If the price of the bond falls, does that mean the company won't pay me the par value?

By Investopedia Staff AAA
A:

When you buy a bond, you are loaning money to the issuer. Because a bond is a loan, the interest paid to the bondholder is payment for lending the money. The interest payable is stated as a percentage of the amount borrowed, known as the par value of the bond. Thus, a bond with a par value of $1,000 and an interest rate of 10% promises to pay $100 per year in interest until the bond matures, at which point the original par value ($1,000) is returned to the bondholder.

Although a bond has a fixed par value, the prices at which it is bought and sold in the financial market may be either higher, lower or equal to par. For example, if the market interest rate is 10%, then a bond paying 10% interest will sell for par value. However, if the market interest rate rises to 11%, no one will pay par value because identical bonds that pay an 11% rate are available. This causes the price of the bond to fall until the interest payable plus the gain earned by the difference between par value and the lower price paid yields an 11% return.

For the same reason, when the market interest rate falls, bond prices increase. This scenario demonstrates the basic principal between interest rates and bond prices; when one goes up the other goes down. Because market interest rates fall and rise constantly, so do bond prices. However, the par value of a bond, the amount you will receive at maturity, will never change regardless of the market rate or bond price.

If the market interest rate is higher than the interest payable on a bond, the bond is said to be selling at a discount (below par value). If the market interest rate is lower than the interest payable on a bond, it is said to be selling at a premium (above par). And, if the market interest rate equals the interest payable, the bond will sell for par. The par value itself, and thus the value of a bond payable upon maturity, will never change, regardless of the bond price or market interest rates.

(For further reading on this subject, please see our Bond Basics Tutorial.)

RELATED FAQS

  1. I want to invest my emergency fund to earn interest. What is a relatively safe and ...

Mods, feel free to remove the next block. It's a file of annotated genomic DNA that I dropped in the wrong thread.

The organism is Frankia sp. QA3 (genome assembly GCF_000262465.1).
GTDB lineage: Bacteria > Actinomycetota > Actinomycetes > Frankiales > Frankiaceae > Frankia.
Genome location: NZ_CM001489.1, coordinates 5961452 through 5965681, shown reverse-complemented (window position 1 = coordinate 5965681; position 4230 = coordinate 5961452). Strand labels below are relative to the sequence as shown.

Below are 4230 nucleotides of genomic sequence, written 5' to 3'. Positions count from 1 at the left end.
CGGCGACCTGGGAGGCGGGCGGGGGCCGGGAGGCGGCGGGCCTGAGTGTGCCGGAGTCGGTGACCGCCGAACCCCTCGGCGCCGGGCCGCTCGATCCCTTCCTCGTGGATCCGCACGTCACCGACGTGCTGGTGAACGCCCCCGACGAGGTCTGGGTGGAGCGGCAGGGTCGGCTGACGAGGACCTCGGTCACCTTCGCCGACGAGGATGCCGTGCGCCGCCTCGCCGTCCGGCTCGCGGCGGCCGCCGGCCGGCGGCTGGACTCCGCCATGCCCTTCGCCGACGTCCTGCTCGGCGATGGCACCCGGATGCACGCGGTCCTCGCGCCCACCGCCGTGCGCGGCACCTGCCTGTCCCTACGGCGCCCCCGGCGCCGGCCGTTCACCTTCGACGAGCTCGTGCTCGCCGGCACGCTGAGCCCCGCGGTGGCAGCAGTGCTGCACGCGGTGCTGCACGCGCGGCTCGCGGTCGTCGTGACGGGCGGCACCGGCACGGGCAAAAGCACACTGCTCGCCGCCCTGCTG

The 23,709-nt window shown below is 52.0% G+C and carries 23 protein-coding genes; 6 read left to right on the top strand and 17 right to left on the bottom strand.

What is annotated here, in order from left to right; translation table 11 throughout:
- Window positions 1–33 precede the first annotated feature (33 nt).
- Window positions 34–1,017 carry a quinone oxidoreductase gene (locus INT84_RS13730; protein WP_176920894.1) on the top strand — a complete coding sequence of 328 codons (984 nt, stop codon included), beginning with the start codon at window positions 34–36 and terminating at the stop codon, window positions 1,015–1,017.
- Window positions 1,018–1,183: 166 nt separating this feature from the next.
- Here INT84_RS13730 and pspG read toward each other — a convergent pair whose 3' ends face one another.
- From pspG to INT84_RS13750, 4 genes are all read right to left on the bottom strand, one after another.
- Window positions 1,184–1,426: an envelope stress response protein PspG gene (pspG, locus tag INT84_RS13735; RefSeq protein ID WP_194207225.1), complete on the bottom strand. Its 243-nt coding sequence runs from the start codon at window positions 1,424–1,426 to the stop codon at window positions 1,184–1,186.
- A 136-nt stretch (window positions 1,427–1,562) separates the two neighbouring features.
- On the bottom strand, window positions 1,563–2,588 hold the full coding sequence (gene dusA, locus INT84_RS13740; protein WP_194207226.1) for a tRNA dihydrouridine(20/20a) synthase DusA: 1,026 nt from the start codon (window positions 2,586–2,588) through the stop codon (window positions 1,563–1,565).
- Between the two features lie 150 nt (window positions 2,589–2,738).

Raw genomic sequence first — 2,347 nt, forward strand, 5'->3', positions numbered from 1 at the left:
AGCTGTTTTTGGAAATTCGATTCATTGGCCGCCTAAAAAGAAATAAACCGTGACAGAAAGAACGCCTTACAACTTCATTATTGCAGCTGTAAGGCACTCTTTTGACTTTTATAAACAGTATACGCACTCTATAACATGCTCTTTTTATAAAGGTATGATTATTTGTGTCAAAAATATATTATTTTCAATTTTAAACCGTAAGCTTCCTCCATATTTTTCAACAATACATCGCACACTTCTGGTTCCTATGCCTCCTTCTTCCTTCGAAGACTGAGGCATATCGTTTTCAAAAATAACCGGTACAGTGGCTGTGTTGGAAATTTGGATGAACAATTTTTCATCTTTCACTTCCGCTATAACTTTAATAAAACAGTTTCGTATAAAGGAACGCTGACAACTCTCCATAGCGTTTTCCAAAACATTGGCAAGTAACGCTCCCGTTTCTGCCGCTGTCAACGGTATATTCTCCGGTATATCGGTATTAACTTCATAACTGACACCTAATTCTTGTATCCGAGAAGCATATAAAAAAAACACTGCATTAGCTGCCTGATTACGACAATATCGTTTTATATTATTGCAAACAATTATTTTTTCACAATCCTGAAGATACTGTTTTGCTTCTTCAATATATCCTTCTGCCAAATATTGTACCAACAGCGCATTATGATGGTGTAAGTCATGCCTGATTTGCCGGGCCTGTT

When considering where to put your emergency money, a key consideration is making sure you'll be able to access the money ...
  2. How does the money from the interest on my bond get to me?

    When you buy a regular coupon bond, you are entitled to a coupon, which is typically paid at regular intervals, and the face ...
  3. The security which offers the best protection against purchasing power risk or inflation ...

    a. fixed annuityb. common stockc. treasury bondd. certificate of deposit Answers: bDebt securities and investments that promise ...
  4. How are bonds rated?

    Moody's, Standard and Poor's, Fitch Rating and Dominion Bond Rating Service are some of the internationally well-known bond ...
RELATED TERMS
  1. Class 3-6 Bonds

    Several classes of noninvestment grade bonds held by an insurance ...
  2. Impact investing

  3. Promotional CD rate (Bonus CD rate)

    A limited-time offer of a higher rate of return on a certificate ...
  4. Direct Bidder

    An entity that purchases Treasury securities at auction for a ...
  5. Indirect Bidder

    An entity that purchases Treasury securities at auction through ...
  6. Bid Wanted

    An announcement by an investor who holds a security that he or ...
comments powered by Disqus
Related Articles
  1. Understanding The Bond Behemoth That ...
    Mutual Funds & ETFs

    Understanding The Bond Behemoth That ...

  2. Fund Firm Jolts: Pimco's Isn't The First ...
    Investing News

    Fund Firm Jolts: Pimco's Isn't The First ...

  3. Alternatives To Pimco's Total Return ...
    Bonds & Fixed Income

    Alternatives To Pimco's Total Return ...

  4. What To Expect From Pimco After Bill ...
    Investing News

    What To Expect From Pimco After Bill ...

  5. Pimco Investor? Consider This Before ...
    Investing News

    Pimco Investor? Consider This Before ...

Trading Center